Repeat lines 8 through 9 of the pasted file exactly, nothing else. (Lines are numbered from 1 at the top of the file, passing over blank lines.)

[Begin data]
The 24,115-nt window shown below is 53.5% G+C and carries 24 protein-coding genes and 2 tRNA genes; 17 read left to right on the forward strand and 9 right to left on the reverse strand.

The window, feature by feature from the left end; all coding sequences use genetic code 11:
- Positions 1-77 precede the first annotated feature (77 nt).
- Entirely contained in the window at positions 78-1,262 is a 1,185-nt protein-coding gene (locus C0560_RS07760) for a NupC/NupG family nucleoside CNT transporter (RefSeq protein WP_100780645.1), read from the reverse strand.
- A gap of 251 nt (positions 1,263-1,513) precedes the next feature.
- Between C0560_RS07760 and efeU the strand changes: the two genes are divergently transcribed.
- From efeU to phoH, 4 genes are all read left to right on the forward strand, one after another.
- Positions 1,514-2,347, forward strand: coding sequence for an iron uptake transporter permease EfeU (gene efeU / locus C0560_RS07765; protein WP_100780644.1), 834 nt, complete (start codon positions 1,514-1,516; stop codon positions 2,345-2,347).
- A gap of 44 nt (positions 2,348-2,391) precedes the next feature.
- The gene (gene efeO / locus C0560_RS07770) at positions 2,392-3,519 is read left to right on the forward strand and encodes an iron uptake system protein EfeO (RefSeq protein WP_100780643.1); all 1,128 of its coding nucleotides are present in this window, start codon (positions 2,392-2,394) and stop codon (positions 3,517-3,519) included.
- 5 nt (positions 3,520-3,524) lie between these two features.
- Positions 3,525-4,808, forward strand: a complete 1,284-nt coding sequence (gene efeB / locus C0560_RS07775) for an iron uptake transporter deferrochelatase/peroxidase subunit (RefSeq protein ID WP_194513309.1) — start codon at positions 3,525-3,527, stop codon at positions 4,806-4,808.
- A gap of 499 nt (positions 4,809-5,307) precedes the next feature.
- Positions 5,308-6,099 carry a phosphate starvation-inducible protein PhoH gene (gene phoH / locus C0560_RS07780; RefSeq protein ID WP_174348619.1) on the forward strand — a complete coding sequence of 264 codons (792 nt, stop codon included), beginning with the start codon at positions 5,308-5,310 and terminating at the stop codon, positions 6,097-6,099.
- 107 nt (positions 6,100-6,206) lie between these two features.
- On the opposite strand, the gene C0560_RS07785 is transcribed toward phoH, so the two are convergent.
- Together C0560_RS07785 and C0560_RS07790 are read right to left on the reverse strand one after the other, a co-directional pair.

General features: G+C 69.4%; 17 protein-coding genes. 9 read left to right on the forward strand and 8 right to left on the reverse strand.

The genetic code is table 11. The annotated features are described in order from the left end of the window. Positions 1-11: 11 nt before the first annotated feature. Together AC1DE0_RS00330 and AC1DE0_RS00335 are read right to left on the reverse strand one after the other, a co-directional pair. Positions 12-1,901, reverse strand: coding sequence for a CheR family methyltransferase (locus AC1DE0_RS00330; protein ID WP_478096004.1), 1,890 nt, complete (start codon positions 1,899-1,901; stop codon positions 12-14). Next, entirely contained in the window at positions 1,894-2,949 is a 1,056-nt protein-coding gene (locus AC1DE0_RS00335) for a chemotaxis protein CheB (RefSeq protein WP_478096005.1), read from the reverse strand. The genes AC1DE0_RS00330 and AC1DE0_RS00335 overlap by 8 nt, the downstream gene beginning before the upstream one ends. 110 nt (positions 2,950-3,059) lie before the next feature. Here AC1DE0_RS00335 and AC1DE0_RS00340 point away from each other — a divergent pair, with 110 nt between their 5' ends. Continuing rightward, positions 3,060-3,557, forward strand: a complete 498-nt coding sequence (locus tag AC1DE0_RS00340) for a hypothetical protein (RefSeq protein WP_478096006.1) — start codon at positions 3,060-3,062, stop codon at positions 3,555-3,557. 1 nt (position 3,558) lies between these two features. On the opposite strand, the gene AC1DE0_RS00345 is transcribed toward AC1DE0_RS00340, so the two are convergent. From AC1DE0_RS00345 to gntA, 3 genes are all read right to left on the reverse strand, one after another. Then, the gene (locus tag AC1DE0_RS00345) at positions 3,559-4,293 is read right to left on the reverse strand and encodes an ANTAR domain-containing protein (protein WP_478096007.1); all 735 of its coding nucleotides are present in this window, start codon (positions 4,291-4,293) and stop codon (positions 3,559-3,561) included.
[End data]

- Positions 1,514-2,347, forward strand: coding sequence for an iron uptake transporter permease EfeU (gene efeU / locus C0560_RS07765; protein WP_100780644.1), 834 nt, complete (start codon positions 1,514-1,516; stop codon positions 2,345-2,347).
- A gap of 44 nt (positions 2,348-2,391) precedes the next feature.